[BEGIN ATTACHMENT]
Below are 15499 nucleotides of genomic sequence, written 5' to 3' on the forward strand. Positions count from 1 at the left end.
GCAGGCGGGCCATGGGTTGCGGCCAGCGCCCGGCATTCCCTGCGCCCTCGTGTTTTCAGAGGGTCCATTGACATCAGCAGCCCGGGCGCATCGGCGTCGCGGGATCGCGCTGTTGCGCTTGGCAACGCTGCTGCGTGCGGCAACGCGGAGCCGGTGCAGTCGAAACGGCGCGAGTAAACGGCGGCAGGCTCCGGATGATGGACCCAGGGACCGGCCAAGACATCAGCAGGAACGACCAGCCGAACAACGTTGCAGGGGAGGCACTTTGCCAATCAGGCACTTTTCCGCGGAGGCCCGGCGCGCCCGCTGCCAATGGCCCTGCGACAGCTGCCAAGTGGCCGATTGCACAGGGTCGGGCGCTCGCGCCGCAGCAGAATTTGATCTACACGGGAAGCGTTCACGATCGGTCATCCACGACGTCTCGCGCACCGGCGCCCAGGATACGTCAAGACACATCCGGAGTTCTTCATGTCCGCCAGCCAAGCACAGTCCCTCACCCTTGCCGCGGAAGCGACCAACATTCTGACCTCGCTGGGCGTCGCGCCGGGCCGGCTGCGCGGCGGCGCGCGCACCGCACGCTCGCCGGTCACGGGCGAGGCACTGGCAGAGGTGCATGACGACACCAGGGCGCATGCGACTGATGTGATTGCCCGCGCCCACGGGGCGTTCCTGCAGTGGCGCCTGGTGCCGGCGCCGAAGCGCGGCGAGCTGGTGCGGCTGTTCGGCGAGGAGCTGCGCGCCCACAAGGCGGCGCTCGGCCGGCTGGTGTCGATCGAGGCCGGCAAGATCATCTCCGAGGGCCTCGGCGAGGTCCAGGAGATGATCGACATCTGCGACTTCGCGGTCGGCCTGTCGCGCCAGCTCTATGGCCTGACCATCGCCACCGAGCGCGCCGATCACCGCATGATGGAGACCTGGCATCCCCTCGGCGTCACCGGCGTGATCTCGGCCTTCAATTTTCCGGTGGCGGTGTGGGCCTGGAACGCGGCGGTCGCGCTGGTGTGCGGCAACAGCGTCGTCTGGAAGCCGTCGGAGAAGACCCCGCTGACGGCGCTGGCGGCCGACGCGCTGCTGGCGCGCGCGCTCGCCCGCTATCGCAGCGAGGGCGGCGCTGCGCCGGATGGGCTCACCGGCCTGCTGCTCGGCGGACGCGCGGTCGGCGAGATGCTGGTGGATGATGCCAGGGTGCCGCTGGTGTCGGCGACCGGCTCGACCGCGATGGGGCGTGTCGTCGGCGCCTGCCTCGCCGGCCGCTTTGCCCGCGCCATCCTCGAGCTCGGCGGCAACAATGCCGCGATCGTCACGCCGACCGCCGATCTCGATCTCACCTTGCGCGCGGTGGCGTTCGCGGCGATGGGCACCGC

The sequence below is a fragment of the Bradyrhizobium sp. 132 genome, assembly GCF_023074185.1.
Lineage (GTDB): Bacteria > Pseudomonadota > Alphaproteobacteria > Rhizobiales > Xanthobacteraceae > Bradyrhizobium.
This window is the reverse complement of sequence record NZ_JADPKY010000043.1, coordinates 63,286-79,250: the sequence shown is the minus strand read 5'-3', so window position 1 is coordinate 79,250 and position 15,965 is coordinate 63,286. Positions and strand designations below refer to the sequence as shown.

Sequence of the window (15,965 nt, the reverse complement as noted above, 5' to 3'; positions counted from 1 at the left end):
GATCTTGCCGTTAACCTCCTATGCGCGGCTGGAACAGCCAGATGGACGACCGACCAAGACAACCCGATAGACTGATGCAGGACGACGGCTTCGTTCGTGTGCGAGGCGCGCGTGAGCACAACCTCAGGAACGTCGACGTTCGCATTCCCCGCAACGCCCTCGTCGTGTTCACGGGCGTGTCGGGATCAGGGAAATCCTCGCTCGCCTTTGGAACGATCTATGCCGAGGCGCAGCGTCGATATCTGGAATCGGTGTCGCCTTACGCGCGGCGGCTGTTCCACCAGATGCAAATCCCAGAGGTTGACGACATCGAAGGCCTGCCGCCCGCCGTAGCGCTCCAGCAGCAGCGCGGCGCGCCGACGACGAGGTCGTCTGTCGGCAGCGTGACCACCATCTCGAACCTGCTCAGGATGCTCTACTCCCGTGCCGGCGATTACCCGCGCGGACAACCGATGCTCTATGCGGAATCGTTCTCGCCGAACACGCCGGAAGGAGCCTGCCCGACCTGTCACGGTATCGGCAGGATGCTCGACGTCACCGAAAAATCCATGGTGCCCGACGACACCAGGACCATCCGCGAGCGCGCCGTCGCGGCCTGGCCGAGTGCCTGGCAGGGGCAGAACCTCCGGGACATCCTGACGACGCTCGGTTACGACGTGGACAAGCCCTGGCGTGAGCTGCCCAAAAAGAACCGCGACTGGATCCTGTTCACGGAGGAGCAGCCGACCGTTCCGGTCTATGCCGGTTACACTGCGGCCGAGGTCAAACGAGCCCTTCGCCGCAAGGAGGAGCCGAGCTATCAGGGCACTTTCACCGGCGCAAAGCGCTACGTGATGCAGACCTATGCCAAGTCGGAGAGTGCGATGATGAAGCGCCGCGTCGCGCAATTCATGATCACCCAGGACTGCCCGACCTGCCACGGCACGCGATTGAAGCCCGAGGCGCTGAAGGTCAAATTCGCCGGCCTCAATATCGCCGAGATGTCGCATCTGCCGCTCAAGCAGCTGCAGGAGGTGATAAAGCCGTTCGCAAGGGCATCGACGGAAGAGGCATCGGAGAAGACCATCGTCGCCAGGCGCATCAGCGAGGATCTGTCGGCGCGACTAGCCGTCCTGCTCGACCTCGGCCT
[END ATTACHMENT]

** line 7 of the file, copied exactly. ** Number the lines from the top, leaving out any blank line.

GATCTTGCCGTTAACCTCCTATGCGCGGCTGGAACAGCCAGATGGACGACCGACCAAGACAACCCGATAGACTGATGCAGGACGACGGCTTCGTTCGTGTGCGAGGCGCGCGTGAGCACAACCTCAGGAACGTCGACGTTCGCATTCCCCGCAACGCCCTCGTCGTGTTCACGGGCGTGTCGGGATCAGGGAAATCCTCGCTCGCCTTTGGAACGATCTATGCCGAGGCGCAGCGTCGATATCTGGAATCGGTGTCGCCTTACGCGCGGCGGCTGTTCCACCAGATGCAAATCCCAGAGGTTGACGACATCGAAGGCCTGCCGCCCGCCGTAGCGCTCCAGCAGCAGCGCGGCGCGCCGACGACGAGGTCGTCTGTCGGCAGCGTGACCACCATCTCGAACCTGCTCAGGATGCTCTACTCCCGTGCCGGCGATTACCCGCGCGGACAACCGATGCTCTATGCGGAATCGTTCTCGCCGAACACGCCGGAAGGAGCCTGCCCGACCTGTCACGGTATCGGCAGGATGCTCGACGTCACCGAAAAATCCATGGTGCCCGACGACACCAGGACCATCCGCGAGCGCGCCGTCGCGGCCTGGCCGAGTGCCTGGCAGGGGCAGAACCTCCGGGACATCCTGACGACGCTCGGTTACGACGTGGACAAGCCCTGGCGTGAGCTGCCCAAAAAGAACCGCGACTGGATCCTGTTCACGGAGGAGCAGCCGACCGTTCCGGTCTATGCCGGTTACACTGCGGCCGAGGTCAAACGAGCCCTTCGCCGCAAGGAGGAGCCGAGCTATCAGGGCACTTTCACCGGCGCAAAGCGCTACGTGATGCAGACCTATGCCAAGTCGGAGAGTGCGATGATGAAGCGCCGCGTCGCGCAATTCATGATCACCCAGGACTGCCCGACCTGCCACGGCACGCGATTGAAGCCCGAGGCGCTGAAGGTCAAATTCGCCGGCCTCAATATCGCCGAGATGTCGCATCTGCCGCTCAAGCAGCTGCAGGAGGTGATAAAGCCGTTCGCAAGGGCATCGACGGAAGAGGCATCGGAGAAGACCATCGTCGCCAGGCGCATCAGCGAGGATCTGTCGGCGCGACTAGCCGTCCTGCTCGACCTCGGCCT